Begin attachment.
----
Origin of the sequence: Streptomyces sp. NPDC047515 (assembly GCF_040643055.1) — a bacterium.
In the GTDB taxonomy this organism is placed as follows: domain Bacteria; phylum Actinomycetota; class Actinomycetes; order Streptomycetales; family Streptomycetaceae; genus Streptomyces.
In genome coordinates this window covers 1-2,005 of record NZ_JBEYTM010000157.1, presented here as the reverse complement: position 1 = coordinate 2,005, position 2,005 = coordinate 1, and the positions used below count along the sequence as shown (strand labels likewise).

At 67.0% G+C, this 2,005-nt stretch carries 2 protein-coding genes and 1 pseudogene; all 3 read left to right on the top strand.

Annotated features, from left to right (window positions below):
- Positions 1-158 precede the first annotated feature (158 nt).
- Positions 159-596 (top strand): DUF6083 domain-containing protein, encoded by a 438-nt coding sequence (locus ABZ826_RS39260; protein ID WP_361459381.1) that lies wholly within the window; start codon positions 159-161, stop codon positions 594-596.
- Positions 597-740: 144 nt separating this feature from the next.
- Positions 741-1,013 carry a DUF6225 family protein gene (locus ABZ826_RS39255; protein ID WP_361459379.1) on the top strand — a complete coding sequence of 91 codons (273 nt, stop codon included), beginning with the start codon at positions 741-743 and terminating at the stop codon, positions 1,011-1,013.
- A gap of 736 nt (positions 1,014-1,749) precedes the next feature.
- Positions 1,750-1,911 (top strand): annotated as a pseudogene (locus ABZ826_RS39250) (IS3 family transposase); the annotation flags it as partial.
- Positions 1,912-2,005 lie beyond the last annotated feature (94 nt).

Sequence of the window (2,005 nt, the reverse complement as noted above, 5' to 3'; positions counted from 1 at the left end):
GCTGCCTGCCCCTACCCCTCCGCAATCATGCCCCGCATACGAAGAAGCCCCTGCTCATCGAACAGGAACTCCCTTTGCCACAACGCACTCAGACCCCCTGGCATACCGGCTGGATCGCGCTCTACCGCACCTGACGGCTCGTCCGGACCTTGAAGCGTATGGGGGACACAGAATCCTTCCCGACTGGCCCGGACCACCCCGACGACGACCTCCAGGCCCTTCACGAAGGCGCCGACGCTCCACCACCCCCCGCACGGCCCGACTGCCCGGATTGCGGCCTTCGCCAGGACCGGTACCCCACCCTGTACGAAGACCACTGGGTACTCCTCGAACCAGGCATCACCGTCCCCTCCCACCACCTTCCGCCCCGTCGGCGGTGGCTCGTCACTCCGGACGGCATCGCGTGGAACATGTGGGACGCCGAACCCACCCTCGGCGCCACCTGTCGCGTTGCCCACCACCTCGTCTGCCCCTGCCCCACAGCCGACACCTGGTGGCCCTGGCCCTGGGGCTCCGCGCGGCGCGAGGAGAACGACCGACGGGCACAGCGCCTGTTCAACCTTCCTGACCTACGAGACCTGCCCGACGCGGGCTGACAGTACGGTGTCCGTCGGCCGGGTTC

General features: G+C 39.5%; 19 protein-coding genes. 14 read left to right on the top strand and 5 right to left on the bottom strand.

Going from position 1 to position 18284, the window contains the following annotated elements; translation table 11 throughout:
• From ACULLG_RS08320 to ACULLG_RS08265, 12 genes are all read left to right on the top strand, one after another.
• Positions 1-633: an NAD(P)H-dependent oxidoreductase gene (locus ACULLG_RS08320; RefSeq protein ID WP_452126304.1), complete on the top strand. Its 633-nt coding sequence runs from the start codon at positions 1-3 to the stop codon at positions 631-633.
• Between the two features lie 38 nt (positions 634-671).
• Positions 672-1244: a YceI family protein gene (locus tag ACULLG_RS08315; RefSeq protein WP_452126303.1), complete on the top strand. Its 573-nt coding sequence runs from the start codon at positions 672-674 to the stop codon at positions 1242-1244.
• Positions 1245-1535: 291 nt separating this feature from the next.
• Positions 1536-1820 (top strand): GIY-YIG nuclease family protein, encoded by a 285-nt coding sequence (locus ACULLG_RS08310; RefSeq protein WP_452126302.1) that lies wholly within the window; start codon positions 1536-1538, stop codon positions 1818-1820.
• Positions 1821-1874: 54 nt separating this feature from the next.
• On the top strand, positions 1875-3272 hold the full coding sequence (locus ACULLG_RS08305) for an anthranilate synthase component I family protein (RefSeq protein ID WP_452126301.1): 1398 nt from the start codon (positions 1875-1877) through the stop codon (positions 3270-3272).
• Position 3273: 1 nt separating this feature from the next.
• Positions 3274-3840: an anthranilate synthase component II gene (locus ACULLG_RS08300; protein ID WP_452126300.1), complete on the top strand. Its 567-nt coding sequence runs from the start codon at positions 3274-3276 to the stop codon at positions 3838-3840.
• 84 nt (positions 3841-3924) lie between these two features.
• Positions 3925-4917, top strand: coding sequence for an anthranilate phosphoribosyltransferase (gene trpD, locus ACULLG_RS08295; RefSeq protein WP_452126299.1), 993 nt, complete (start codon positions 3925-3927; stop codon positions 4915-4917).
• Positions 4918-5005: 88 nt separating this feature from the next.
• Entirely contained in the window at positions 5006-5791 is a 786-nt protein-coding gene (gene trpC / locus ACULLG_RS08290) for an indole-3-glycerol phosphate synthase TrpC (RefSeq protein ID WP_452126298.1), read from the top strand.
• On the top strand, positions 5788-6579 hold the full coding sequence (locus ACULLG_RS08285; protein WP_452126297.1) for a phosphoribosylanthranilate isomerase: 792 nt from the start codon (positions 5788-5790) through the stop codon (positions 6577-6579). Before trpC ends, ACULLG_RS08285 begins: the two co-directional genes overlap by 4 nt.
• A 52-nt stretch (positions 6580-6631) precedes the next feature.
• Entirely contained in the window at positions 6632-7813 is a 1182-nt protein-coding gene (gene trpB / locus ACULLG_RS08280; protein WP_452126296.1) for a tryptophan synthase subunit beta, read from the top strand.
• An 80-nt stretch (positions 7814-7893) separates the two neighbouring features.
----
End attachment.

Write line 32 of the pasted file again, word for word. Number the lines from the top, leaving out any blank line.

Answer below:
• A 52-nt stretch (positions 6580-6631) precedes the next feature.